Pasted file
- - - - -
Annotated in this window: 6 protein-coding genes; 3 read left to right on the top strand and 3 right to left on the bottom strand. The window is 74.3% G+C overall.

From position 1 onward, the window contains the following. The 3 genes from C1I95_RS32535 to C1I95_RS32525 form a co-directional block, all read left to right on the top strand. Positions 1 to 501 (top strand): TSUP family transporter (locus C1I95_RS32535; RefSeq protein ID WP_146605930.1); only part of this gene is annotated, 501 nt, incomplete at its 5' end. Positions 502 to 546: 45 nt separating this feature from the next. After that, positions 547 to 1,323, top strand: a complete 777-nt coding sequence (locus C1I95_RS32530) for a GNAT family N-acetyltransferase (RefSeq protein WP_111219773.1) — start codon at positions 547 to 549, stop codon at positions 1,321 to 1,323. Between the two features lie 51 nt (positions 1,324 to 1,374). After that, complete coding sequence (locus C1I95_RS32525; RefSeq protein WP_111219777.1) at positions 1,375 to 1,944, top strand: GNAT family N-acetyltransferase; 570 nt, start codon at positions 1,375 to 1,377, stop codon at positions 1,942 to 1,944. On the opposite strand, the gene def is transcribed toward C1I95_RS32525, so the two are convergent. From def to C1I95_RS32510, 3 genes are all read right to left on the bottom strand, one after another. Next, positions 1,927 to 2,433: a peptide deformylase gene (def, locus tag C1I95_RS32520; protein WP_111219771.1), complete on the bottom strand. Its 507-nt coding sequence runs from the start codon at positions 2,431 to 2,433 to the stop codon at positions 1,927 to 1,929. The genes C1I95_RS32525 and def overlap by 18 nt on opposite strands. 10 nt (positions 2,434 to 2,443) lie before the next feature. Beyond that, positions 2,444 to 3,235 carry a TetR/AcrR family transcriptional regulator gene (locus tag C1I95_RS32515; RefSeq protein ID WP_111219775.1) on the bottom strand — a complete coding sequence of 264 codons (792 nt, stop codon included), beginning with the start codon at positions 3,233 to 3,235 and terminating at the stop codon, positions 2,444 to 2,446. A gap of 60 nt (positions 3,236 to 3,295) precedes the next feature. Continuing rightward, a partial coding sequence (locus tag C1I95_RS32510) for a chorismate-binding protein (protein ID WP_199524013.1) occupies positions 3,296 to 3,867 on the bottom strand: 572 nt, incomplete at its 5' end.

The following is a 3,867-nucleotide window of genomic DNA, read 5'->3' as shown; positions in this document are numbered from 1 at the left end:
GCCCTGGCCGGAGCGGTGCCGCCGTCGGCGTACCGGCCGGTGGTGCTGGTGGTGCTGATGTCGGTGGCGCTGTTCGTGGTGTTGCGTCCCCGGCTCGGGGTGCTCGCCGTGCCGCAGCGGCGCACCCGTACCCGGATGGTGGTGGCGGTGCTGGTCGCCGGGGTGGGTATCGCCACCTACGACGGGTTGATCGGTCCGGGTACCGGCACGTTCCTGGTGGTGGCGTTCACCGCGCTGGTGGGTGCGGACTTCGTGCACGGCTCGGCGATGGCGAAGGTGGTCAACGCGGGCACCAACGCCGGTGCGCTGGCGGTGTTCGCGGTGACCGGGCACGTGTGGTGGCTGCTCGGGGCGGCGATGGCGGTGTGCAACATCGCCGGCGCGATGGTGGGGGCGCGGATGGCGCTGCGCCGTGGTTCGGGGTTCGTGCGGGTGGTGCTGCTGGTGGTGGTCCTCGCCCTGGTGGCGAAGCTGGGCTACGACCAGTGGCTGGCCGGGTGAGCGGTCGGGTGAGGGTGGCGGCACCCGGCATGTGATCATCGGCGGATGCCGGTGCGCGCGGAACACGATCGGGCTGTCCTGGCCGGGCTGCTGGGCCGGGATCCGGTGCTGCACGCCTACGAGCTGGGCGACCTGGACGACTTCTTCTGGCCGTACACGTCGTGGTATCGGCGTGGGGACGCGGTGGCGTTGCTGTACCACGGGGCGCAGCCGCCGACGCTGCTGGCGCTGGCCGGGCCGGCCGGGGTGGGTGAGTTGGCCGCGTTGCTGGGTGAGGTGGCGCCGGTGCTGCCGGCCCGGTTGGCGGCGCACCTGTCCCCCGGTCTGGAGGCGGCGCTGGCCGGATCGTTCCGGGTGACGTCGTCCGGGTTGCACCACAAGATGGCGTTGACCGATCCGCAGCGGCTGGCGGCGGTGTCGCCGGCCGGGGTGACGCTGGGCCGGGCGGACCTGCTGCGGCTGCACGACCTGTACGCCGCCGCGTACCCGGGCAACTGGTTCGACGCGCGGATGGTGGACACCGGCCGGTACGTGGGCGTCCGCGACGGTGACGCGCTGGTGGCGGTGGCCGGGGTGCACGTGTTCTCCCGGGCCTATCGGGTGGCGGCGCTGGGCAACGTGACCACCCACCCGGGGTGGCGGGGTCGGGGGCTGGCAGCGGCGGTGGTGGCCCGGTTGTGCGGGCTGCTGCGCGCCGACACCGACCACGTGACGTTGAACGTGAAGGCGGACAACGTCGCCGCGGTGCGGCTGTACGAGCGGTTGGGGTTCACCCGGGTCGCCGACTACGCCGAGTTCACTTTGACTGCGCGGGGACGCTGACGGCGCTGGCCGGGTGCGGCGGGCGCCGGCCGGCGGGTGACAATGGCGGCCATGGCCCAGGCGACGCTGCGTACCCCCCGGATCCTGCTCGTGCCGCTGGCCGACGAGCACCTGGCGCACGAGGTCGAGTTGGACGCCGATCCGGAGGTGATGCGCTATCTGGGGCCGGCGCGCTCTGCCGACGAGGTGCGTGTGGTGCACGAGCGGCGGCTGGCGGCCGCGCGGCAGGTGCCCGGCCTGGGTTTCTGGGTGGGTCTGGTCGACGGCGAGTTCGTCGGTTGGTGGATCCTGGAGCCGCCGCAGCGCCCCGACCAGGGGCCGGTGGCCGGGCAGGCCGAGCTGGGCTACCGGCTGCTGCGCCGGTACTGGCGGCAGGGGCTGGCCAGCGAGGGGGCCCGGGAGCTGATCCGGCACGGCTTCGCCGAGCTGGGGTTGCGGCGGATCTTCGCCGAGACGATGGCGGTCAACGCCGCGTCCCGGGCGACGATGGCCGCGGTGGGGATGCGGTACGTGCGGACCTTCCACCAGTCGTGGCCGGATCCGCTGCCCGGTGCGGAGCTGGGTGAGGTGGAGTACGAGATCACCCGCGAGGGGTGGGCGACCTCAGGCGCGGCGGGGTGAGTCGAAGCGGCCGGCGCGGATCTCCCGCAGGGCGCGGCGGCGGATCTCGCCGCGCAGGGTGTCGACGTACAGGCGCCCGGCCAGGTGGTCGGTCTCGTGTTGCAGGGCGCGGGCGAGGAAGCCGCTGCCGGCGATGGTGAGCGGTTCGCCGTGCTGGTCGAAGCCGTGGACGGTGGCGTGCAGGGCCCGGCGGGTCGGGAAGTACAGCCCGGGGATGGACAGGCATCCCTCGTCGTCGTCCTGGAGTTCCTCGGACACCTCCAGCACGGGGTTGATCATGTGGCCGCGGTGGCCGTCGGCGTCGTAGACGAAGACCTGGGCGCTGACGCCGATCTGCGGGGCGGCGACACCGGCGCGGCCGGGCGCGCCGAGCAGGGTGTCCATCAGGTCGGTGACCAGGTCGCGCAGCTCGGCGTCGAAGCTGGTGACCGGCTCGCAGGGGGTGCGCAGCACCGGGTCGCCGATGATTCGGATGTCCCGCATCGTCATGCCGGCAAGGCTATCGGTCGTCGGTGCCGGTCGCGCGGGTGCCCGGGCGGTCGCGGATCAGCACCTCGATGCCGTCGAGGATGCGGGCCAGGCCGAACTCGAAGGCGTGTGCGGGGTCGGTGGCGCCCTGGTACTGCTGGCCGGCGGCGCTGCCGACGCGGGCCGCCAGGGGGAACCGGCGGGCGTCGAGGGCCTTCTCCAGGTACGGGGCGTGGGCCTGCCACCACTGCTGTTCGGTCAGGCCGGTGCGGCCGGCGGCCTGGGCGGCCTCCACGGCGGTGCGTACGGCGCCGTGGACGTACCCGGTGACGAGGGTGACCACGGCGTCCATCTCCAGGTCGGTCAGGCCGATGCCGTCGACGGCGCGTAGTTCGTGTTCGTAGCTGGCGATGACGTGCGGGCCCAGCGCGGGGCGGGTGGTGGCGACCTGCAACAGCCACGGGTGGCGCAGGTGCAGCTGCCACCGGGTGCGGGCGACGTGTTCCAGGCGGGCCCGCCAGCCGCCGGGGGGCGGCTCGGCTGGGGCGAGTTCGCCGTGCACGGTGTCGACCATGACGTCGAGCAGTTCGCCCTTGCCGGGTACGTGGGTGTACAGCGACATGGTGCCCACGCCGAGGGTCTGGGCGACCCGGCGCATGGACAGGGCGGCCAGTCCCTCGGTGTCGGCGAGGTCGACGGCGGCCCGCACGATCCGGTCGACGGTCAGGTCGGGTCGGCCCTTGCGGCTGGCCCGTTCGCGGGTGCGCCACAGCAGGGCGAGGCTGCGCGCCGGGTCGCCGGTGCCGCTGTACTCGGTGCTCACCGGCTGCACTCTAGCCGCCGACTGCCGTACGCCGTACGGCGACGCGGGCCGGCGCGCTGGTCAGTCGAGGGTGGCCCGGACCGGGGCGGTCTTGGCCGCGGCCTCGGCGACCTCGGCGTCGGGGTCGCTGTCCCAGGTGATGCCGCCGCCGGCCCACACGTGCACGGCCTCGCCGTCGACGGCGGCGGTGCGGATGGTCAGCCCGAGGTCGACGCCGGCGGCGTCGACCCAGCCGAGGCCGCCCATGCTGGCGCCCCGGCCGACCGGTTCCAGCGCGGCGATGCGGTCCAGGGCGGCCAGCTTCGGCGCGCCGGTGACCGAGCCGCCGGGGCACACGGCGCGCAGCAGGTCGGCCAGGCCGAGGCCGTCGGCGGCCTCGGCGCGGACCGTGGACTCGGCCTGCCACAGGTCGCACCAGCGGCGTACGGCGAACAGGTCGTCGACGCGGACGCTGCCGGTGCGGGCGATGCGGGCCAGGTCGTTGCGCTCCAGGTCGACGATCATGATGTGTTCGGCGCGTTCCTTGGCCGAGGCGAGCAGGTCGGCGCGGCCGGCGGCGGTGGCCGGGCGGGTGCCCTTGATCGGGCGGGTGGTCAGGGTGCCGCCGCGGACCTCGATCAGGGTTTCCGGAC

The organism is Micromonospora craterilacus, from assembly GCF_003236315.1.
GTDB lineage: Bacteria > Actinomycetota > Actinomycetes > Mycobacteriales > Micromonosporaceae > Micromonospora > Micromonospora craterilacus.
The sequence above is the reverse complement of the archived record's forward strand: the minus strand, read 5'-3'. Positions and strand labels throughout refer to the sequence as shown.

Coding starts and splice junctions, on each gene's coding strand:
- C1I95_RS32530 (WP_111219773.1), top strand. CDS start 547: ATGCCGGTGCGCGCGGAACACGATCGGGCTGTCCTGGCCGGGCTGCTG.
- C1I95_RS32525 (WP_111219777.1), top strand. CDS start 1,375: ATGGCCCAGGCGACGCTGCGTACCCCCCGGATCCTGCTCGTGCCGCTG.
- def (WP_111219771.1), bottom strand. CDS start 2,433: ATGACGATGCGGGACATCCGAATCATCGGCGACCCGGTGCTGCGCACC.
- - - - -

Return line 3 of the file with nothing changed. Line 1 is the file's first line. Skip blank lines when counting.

The following is a 3,867-nucleotide window of genomic DNA, read 5'->3' as shown; positions in this document are numbered from 1 at the left end: